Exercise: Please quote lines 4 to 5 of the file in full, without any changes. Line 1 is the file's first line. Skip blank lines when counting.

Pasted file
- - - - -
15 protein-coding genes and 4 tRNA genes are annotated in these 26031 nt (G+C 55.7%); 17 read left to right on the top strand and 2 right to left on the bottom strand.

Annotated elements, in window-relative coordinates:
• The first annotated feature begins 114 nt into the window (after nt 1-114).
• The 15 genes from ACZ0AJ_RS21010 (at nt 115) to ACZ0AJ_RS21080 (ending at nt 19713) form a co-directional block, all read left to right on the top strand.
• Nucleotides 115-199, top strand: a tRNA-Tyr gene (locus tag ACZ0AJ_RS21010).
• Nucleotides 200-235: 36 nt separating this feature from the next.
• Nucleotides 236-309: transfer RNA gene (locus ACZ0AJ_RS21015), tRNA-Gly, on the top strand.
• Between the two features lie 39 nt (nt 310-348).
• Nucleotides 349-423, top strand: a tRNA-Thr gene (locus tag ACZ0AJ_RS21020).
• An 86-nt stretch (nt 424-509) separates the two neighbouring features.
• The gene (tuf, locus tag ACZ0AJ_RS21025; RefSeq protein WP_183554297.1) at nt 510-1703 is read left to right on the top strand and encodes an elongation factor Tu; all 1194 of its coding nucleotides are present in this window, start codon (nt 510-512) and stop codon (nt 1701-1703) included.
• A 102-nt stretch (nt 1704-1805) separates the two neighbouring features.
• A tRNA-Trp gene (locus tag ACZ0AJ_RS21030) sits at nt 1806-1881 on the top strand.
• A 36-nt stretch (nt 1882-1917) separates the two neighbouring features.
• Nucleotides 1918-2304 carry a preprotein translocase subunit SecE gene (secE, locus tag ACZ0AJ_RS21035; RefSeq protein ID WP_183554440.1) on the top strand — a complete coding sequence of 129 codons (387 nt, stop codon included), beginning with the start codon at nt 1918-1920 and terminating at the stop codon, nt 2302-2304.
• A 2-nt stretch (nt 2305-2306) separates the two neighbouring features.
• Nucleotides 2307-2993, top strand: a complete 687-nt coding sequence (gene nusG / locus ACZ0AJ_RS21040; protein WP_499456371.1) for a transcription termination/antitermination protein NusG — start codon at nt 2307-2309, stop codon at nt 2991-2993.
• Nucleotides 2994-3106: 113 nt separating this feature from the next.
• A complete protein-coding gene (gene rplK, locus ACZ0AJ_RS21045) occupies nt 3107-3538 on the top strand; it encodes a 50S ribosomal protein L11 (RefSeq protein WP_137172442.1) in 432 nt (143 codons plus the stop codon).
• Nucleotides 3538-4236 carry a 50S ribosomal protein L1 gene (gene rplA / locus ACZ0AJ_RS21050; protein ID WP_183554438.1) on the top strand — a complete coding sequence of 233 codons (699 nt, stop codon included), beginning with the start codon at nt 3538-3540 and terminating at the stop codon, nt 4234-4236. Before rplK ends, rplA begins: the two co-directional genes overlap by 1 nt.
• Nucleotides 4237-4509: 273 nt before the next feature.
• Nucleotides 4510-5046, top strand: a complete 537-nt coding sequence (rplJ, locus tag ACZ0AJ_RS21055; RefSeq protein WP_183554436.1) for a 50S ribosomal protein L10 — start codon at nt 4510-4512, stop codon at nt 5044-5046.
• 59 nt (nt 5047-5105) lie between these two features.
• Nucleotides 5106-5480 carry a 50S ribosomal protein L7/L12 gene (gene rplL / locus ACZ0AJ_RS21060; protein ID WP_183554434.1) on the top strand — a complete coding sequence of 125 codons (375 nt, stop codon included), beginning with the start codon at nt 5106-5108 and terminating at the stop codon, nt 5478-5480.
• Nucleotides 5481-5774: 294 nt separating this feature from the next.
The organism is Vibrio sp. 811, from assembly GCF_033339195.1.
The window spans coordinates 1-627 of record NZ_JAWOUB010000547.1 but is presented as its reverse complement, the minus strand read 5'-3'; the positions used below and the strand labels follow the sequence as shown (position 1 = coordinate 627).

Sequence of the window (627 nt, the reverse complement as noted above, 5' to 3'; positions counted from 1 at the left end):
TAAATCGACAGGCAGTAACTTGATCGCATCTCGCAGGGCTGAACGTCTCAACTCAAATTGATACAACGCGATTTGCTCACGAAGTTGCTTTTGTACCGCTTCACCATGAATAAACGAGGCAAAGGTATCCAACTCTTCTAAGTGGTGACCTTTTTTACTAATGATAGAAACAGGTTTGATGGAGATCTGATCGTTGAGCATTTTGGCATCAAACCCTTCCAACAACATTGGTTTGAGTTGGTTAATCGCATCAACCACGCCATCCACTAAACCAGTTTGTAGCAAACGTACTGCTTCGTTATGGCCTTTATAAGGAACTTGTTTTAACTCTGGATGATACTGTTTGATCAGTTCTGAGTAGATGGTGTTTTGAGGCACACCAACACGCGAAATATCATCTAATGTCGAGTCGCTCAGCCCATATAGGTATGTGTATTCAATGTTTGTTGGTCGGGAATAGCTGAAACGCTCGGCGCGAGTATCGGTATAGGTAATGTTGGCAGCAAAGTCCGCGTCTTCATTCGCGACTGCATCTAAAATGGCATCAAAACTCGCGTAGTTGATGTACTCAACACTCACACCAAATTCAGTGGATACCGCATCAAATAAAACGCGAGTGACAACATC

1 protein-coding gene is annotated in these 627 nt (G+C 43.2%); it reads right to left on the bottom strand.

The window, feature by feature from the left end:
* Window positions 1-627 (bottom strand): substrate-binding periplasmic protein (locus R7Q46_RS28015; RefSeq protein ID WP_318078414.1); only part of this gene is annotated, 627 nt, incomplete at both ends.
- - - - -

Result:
• The 15 genes from ACZ0AJ_RS21010 (at nt 115) to ACZ0AJ_RS21080 (ending at nt 19713) form a co-directional block, all read left to right on the top strand.
• Nucleotides 115-199, top strand: a tRNA-Tyr gene (locus tag ACZ0AJ_RS21010).